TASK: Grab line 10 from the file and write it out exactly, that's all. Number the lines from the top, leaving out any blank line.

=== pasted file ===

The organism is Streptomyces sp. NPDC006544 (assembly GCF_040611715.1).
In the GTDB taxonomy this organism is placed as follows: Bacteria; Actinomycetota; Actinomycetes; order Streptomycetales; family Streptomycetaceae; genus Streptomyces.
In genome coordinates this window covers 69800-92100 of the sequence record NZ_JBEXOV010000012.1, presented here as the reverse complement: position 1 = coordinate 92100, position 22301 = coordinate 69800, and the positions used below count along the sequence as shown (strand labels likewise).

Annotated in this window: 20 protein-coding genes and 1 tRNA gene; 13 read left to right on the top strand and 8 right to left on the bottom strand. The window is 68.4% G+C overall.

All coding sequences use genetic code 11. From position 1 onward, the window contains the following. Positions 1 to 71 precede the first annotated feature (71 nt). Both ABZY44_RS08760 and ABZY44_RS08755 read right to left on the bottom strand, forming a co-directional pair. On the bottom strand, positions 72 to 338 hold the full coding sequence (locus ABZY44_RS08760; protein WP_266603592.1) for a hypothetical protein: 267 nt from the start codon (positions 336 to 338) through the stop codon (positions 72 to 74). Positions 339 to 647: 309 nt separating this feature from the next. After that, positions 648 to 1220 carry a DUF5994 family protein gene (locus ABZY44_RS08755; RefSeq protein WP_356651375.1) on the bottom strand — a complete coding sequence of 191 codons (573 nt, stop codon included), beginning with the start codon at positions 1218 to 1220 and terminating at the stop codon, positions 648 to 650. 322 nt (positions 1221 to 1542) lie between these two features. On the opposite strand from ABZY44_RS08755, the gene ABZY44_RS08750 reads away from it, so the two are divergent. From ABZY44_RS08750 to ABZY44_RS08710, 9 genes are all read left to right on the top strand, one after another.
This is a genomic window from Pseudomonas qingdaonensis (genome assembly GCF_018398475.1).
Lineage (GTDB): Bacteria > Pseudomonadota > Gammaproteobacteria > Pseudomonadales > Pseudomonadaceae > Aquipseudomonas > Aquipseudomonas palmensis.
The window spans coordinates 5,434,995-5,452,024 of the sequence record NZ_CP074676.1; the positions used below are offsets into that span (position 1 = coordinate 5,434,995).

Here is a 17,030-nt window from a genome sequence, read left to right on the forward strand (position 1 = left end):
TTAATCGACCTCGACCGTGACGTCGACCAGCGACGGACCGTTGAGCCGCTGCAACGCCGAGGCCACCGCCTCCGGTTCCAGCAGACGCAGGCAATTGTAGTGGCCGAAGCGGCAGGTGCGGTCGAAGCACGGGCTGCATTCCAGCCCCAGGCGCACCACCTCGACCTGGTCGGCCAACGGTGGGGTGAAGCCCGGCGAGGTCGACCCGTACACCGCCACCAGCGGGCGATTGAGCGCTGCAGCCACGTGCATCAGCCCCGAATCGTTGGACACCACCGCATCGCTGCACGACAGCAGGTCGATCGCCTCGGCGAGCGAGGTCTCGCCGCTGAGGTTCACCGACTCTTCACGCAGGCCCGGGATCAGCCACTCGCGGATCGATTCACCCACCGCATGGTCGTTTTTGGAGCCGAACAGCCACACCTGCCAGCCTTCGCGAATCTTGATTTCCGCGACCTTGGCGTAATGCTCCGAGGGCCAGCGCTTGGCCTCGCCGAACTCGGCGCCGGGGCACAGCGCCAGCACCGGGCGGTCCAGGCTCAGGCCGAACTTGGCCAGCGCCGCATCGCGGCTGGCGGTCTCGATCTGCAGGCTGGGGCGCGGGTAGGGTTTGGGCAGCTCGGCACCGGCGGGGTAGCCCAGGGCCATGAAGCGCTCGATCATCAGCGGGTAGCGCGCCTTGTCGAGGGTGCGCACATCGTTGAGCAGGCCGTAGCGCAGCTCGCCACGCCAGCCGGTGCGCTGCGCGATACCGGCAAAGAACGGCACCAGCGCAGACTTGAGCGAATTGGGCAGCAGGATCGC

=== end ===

TTAATCGACCTCGACCGTGACGTCGACCAGCGACGGACCGTTGAGCCGCTGCAACGCCGAGGCCACCGCCTCCGGTTCCAGCAGACGCAGGCAATTGTAGTGGCCGAAGCGGCAGGTGCGGTCGAAGCACGGGCTGCATTCCAGCCCCAGGCGCACCACCTCGACCTGGTCGGCCAACGGTGGGGTGAAGCCCGGCGAGGTCGACCCGTACACCGCCACCAGCGGGCGATTGAGCGCTGCAGCCACGTGCATCAGCCCCGAATCGTTGGACACCACCGCATCGCTGCACGACAGCAGGTCGATCGCCTCGGCGAGCGAGGTCTCGCCGCTGAGGTTCACCGACTCTTCACGCAGGCCCGGGATCAGCCACTCGCGGATCGATTCACCCACCGCATGGTCGTTTTTGGAGCCGAACAGCCACACCTGCCAGCCTTCGCGAATCTTGATTTCCGCGACCTTGGCGTAATGCTCCGAGGGCCAGCGCTTGGCCTCGCCGAACTCGGCGCCGGGGCACAGCGCCAGCACCGGGCGGTCCAGGCTCAGGCCGAACTTGGCCAGCGCCGCATCGCGGCTGGCGGTCTCGATCTGCAGGCTGGGGCGCGGGTAGGGTTTGGGCAGCTCGGCACCGGCGGGGTAGCCCAGGGCCATGAAGCGCTCGATCATCAGCGGGTAGCGCGCCTTGTCGAGGGTGCGCACATCGTTGAGCAGGCCGTAGCGCAGCTCGCCACGCCAGCCGGTGCGCTGCGCGATACCGGCAAAGAACGGCACCAGCGCAGACTTGAGCGAATTGGGCAGCAGGATCGC